Avoiding accidents when you are a pedestrian

February 17, 2010 3:24:19 PM PST
Leonard Gorski ended up in a hospital bed after getting hit by a car at the intersection of Forest and Putnum Avenues in the Ridgewood section of Queens. "I was almost halfway across the street, and I looked to see what was going on and I noticed a car coming in my direction at an incredible racing speed," he explained.

The hit and run accident broke several of Mr. Gorski's ribs, punctured both his lungs and put him in the operating room to fuse some of his damaged spinal bones.

It's a common pedestrian accident seen frequently at Elmhurst, a level one New York State trauma center.

"This problem has been going on the last ten years and it shows no signs of stopping," Dr. Jamie Ullman said.

Factors for injury? Jaywalking may be one, but experts are not sure. Weather does not appear to be a factor, nor does cell phone use or texting.

Cars turning corners are a hazard.

"Most of pedestrians are struck at the points where cars are turning and the pedestrians are trying to cross the street," Anju Galer said.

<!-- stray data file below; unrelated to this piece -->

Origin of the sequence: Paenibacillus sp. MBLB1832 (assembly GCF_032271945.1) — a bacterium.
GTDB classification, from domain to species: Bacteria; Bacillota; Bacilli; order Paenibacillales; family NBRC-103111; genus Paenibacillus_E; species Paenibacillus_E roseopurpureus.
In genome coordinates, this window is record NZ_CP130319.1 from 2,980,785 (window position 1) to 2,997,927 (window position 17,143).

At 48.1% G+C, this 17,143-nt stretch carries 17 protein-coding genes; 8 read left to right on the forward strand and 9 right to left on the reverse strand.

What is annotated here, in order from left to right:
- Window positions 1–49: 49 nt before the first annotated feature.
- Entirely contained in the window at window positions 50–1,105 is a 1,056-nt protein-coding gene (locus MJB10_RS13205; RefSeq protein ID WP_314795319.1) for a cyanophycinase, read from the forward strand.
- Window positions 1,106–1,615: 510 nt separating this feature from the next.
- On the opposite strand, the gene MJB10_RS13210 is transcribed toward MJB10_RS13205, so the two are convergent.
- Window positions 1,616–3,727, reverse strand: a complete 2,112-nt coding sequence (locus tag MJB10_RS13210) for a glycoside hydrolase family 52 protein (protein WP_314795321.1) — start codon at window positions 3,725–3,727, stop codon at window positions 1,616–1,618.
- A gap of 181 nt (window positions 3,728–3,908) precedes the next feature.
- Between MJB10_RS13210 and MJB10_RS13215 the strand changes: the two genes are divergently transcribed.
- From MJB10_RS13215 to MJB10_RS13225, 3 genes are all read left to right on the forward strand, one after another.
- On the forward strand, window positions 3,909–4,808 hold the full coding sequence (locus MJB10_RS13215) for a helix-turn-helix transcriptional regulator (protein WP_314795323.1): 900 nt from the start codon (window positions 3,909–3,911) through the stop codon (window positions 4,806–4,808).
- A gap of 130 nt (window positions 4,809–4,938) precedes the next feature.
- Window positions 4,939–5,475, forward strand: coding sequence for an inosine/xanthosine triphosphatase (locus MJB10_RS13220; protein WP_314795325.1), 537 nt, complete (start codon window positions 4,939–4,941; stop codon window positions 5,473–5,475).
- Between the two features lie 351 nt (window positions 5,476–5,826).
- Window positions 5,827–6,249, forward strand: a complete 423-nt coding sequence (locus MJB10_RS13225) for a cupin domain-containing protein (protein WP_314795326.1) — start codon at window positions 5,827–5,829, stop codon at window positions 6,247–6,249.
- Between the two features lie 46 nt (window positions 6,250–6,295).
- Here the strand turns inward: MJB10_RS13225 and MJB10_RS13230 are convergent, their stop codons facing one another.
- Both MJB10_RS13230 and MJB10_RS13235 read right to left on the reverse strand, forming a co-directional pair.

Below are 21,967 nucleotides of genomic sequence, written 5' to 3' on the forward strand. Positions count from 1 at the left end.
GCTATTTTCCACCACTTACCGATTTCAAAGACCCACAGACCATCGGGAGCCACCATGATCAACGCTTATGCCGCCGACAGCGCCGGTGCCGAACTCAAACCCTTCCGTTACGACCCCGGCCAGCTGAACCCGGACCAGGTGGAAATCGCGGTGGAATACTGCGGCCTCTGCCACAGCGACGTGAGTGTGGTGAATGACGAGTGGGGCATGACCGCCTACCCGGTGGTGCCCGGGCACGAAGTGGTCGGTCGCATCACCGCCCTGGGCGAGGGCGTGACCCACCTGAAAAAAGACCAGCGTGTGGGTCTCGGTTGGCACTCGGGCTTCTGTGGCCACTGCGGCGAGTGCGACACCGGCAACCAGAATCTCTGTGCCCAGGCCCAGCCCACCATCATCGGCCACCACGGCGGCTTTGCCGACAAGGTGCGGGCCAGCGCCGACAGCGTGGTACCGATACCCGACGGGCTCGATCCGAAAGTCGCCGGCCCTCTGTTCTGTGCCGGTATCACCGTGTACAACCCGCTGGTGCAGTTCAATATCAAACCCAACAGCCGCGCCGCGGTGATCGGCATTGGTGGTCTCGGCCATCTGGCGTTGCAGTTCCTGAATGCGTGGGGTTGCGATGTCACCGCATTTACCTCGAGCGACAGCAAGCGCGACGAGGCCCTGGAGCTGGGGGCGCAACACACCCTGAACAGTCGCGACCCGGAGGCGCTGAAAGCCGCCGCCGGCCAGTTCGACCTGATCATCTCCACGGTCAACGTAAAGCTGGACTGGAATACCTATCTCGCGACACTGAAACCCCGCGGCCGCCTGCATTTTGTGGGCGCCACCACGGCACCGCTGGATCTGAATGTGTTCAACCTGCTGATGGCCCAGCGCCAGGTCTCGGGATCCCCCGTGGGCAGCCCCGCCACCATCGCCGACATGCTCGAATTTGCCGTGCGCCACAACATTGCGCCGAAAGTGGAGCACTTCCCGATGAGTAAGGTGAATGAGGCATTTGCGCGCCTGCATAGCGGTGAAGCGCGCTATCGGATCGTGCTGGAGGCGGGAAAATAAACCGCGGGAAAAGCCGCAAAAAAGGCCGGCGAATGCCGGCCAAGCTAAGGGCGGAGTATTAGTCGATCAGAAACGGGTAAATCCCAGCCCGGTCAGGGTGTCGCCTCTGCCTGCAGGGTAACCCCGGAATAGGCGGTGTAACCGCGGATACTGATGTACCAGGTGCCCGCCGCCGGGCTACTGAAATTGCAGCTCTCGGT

Crossing with care is how kids are trained in school. Seniors learn it in lecture groups. The 24-64 age group has the most accidents. They learned how to avoid them a long time ago.

What's the most important thing to do before crossing the street? It's what your mother said. Look left and look right.

That's right. Look both ways, especially at corners where cars may be turning. Your mother also warned against jaywalking, which has extra risks.

Mr. Gorski also has some good advice.

"Less rush. Take it slow. Take it easy," he said.

Dr. Ullman says safety is the responsibility of both pedestrians and drivers.

"I think what is important is that we all have to focus on what's going on out there, because at this point, I don't think the streets are that safe," Ullman said.

The doctor adds that many accidents happen when someone is walking with the light, with the right of way. So be sure to use your peripheral vision to see trouble coming out of the corner of your eyes.